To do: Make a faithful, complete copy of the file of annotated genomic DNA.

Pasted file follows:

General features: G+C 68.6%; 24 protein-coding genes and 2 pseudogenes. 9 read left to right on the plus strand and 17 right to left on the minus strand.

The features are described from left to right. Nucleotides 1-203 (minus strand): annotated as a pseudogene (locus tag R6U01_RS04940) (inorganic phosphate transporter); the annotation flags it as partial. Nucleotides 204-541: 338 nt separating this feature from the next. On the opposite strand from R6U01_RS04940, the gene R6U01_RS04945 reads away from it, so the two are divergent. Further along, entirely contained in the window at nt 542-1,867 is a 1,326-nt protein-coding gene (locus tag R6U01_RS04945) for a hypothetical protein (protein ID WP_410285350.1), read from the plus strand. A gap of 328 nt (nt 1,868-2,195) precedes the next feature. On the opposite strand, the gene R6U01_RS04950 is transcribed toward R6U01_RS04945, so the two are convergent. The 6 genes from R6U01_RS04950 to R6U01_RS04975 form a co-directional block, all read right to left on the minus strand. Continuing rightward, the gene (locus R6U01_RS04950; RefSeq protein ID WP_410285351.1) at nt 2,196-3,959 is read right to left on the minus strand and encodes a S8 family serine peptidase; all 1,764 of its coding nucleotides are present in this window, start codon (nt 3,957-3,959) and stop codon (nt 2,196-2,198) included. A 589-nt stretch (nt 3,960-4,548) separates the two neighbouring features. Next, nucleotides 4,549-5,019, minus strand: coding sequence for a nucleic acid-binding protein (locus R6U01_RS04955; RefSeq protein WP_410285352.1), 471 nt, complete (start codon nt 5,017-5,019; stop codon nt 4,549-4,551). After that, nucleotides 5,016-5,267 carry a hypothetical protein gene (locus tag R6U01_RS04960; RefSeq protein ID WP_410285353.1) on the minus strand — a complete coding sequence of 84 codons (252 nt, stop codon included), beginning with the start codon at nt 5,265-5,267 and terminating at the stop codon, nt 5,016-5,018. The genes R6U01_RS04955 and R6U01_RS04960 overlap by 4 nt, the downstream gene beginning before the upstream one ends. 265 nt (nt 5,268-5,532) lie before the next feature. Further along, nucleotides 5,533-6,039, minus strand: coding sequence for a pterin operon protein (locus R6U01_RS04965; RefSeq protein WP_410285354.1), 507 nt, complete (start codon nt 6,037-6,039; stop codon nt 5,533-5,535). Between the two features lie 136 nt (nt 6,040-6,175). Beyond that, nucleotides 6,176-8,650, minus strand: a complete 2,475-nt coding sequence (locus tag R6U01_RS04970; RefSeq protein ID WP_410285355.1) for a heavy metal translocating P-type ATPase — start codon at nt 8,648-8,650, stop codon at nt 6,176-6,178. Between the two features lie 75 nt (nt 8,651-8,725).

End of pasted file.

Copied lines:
General features: G+C 68.6%; 24 protein-coding genes and 2 pseudogenes. 9 read left to right on the plus strand and 17 right to left on the minus strand.

The features are described from left to right. Nucleotides 1-203 (minus strand): annotated as a pseudogene (locus tag R6U01_RS04940) (inorganic phosphate transporter); the annotation flags it as partial. Nucleotides 204-541: 338 nt separating this feature from the next. On the opposite strand from R6U01_RS04940, the gene R6U01_RS04945 reads away from it, so the two are divergent. Further along, entirely contained in the window at nt 542-1,867 is a 1,326-nt protein-coding gene (locus tag R6U01_RS04945) for a hypothetical protein (protein ID WP_410285350.1), read from the plus strand. A gap of 328 nt (nt 1,868-2,195) precedes the next feature. On the opposite strand, the gene R6U01_RS04950 is transcribed toward R6U01_RS04945, so the two are convergent. The 6 genes from R6U01_RS04950 to R6U01_RS04975 form a co-directional block, all read right to left on the minus strand. Continuing rightward, the gene (locus R6U01_RS04950; RefSeq protein ID WP_410285351.1) at nt 2,196-3,959 is read right to left on the minus strand and encodes a S8 family serine peptidase; all 1,764 of its coding nucleotides are present in this window, start codon (nt 3,957-3,959) and stop codon (nt 2,196-2,198) included. A 589-nt stretch (nt 3,960-4,548) separates the two neighbouring features. Next, nucleotides 4,549-5,019, minus strand: coding sequence for a nucleic acid-binding protein (locus R6U01_RS04955; RefSeq protein WP_410285352.1), 471 nt, complete (start codon nt 5,017-5,019; stop codon nt 4,549-4,551). After that, nucleotides 5,016-5,267 carry a hypothetical protein gene (locus tag R6U01_RS04960; RefSeq protein ID WP_410285353.1) on the minus strand — a complete coding sequence of 84 codons (252 nt, stop codon included), beginning with the start codon at nt 5,265-5,267 and terminating at the stop codon, nt 5,016-5,018. The genes R6U01_RS04955 and R6U01_RS04960 overlap by 4 nt, the downstream gene beginning before the upstream one ends. 265 nt (nt 5,268-5,532) lie before the next feature. Further along, nucleotides 5,533-6,039, minus strand: coding sequence for a pterin operon protein (locus R6U01_RS04965; RefSeq protein WP_410285354.1), 507 nt, complete (start codon nt 6,037-6,039; stop codon nt 5,533-5,535). Between the two features lie 136 nt (nt 6,040-6,175). Beyond that, nucleotides 6,176-8,650, minus strand: a complete 2,475-nt coding sequence (locus tag R6U01_RS04970; RefSeq protein ID WP_410285355.1) for a heavy metal translocating P-type ATPase — start codon at nt 8,648-8,650, stop codon at nt 6,176-6,178. Between the two features lie 75 nt (nt 8,651-8,725).